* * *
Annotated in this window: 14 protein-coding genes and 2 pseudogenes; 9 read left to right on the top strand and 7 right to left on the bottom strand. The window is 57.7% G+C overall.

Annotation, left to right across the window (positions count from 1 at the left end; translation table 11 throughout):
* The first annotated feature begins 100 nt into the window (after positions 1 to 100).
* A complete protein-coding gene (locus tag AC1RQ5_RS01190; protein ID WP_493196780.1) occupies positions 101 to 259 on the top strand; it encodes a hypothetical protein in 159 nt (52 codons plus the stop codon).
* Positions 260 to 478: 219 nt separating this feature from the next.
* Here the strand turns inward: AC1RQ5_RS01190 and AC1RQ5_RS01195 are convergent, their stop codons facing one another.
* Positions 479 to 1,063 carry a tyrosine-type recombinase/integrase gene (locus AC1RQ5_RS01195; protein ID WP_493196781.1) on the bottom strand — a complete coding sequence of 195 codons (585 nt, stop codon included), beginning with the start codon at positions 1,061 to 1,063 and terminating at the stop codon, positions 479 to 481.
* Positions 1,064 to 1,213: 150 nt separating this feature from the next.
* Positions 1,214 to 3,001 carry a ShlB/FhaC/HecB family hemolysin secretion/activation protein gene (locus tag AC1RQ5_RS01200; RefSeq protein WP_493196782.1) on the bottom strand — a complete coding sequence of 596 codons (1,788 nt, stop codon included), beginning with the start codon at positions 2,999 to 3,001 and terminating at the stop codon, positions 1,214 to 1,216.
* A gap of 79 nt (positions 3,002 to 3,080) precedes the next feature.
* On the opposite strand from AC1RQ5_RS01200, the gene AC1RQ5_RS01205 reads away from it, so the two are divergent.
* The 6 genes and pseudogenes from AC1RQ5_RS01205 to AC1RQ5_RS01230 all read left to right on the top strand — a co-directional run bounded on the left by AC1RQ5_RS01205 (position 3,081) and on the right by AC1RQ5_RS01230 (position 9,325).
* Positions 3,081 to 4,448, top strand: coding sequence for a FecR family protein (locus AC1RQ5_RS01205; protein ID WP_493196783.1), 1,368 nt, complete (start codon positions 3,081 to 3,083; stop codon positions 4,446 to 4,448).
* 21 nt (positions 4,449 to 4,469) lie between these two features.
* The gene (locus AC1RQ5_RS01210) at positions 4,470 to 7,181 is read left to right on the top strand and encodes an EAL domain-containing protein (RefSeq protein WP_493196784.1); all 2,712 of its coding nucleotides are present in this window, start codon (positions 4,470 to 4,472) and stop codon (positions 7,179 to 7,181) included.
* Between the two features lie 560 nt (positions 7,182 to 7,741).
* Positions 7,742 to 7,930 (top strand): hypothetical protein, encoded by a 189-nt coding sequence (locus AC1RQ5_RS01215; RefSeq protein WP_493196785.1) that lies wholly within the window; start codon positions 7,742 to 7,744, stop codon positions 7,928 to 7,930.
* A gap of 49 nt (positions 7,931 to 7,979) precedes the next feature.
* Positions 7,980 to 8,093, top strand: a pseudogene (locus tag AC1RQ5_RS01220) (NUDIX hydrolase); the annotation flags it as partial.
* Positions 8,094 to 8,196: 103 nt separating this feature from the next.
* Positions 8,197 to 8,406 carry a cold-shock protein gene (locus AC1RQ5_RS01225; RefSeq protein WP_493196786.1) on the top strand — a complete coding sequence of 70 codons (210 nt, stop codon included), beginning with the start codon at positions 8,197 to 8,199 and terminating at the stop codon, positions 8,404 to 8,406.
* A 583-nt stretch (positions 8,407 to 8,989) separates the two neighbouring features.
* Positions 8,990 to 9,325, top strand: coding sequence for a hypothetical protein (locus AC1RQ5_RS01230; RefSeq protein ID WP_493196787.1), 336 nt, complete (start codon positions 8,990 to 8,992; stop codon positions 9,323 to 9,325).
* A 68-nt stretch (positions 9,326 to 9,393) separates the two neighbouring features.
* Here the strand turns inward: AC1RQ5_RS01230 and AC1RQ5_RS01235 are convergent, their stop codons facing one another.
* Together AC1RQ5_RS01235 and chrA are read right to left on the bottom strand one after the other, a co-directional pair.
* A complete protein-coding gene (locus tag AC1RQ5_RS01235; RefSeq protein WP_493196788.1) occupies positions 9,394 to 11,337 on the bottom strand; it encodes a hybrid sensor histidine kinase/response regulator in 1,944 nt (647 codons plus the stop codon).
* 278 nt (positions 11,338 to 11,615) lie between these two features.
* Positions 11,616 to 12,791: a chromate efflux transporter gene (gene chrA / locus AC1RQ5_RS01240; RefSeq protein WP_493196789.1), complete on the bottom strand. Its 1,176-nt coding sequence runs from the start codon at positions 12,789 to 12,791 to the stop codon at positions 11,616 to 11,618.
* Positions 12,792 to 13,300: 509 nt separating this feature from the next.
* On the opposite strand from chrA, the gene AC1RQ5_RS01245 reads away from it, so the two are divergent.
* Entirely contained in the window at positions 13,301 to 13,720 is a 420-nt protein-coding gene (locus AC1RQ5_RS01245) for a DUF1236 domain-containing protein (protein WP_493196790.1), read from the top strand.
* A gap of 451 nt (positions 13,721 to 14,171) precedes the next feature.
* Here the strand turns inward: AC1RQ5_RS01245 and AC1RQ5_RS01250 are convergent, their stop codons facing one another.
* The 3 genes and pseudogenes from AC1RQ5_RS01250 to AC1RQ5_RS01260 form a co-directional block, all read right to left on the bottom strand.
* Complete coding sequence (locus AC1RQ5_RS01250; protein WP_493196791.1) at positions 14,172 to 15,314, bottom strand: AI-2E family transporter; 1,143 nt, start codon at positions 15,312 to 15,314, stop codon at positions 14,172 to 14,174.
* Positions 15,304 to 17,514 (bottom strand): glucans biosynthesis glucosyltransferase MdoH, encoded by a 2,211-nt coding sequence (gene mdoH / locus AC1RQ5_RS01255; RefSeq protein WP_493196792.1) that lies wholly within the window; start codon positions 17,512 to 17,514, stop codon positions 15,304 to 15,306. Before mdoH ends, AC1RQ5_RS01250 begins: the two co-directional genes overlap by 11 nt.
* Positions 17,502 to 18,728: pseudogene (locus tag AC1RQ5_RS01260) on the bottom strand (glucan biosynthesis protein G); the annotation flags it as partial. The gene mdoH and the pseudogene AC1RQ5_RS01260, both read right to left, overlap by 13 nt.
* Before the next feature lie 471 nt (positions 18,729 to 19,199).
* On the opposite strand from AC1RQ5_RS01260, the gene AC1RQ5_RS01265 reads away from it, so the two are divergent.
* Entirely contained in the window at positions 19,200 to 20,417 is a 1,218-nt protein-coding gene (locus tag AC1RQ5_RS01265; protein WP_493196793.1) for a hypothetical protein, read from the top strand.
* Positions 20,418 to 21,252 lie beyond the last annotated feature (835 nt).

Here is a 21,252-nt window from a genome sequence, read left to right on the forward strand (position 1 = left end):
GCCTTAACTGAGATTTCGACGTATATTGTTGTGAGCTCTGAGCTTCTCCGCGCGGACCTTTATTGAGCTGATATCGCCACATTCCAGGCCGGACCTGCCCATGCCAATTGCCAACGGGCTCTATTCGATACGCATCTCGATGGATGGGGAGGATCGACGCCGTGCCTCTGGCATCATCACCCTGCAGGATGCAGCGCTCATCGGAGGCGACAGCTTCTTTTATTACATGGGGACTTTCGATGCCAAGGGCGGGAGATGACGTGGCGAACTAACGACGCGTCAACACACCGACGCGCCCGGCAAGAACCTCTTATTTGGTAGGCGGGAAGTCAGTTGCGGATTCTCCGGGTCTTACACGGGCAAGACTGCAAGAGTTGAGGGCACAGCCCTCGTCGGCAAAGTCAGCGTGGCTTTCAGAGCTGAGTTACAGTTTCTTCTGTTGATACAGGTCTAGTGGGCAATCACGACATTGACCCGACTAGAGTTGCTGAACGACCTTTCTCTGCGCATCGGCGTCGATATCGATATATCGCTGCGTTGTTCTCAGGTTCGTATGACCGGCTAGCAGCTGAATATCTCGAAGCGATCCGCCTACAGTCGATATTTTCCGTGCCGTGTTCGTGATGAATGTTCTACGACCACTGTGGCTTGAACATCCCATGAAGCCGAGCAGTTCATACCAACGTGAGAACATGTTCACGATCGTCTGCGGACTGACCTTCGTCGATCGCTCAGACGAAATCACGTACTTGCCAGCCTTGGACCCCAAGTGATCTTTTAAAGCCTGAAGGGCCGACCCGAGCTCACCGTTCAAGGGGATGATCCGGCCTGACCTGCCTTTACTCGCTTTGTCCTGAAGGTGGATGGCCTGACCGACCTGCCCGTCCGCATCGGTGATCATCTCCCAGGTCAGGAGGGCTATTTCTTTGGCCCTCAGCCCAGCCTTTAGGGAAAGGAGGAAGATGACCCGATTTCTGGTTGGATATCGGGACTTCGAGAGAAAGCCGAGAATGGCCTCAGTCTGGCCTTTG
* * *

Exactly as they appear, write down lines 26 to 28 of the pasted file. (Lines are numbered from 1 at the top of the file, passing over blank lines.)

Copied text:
* Together AC1RQ5_RS01235 and chrA are read right to left on the bottom strand one after the other, a co-directional pair.
* A complete protein-coding gene (locus tag AC1RQ5_RS01235; RefSeq protein WP_493196788.1) occupies positions 9,394 to 11,337 on the bottom strand; it encodes a hybrid sensor histidine kinase/response regulator in 1,944 nt (647 codons plus the stop codon).
* 278 nt (positions 11,338 to 11,615) lie between these two features.